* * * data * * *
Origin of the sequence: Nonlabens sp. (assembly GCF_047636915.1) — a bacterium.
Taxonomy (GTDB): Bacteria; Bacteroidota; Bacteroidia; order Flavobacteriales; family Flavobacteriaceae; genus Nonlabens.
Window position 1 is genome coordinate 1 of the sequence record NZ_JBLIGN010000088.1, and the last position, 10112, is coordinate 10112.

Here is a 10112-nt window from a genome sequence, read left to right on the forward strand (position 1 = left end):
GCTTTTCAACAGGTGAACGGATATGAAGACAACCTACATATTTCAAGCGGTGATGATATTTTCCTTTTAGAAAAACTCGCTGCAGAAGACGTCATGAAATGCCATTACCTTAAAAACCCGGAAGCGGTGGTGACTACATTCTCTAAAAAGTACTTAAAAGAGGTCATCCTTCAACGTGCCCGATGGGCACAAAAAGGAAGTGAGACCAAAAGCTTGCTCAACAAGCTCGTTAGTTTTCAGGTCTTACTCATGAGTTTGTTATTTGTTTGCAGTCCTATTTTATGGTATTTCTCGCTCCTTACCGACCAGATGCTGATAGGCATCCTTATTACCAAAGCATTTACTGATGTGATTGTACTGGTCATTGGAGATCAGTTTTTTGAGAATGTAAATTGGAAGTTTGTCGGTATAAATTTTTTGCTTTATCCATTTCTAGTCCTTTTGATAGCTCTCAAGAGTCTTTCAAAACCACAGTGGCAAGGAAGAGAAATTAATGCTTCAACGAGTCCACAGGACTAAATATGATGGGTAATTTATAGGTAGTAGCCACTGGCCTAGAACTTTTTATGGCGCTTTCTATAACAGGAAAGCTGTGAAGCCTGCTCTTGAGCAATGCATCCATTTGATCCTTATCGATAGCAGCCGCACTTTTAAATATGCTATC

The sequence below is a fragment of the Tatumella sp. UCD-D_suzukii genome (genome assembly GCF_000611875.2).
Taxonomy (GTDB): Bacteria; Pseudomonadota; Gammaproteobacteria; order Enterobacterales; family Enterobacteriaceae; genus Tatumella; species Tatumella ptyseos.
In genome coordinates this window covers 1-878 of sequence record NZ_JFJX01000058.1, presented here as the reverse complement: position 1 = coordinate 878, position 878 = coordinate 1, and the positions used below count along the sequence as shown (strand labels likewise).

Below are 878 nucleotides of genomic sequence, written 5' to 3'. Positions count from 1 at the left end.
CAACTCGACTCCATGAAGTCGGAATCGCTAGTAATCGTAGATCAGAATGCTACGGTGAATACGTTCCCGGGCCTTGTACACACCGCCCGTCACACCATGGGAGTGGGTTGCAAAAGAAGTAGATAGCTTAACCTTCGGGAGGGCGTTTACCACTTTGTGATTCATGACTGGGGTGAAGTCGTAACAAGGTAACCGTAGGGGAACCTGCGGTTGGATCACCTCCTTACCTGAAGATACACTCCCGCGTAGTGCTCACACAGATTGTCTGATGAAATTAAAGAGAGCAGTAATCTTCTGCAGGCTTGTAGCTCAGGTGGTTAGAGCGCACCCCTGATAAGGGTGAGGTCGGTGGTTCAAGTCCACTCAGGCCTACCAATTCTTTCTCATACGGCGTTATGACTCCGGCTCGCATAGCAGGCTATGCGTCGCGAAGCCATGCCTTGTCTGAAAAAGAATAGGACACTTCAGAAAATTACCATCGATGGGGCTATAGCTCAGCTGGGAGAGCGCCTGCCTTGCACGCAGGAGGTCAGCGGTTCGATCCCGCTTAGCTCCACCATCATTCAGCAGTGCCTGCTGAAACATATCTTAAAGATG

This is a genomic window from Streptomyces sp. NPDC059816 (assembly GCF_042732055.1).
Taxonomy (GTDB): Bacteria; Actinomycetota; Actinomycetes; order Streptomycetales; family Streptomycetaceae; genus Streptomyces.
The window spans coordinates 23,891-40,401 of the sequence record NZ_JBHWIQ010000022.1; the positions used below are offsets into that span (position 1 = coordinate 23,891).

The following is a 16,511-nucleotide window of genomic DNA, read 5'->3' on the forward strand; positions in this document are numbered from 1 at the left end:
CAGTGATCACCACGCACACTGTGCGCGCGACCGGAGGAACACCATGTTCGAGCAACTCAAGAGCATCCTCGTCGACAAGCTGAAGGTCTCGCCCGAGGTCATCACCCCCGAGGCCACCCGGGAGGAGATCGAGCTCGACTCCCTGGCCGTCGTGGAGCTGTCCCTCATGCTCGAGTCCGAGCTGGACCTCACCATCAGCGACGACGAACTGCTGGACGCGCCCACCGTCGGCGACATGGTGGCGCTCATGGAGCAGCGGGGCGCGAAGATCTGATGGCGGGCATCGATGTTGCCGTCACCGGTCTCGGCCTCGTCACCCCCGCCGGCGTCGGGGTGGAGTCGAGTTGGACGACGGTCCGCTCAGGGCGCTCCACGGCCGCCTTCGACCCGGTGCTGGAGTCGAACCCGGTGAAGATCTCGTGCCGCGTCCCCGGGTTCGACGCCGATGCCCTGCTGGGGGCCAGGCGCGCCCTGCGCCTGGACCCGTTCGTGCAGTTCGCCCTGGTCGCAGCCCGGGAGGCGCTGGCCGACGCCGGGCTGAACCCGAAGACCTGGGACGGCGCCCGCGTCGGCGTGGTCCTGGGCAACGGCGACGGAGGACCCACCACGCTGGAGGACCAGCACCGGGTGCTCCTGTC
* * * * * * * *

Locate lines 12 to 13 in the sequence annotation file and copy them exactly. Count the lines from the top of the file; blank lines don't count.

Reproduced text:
Taxonomy (GTDB): Bacteria; Actinomycetota; Actinomycetes; order Streptomycetales; family Streptomycetaceae; genus Streptomyces.
The window spans coordinates 23,891-40,401 of the sequence record NZ_JBHWIQ010000022.1; the positions used below are offsets into that span (position 1 = coordinate 23,891).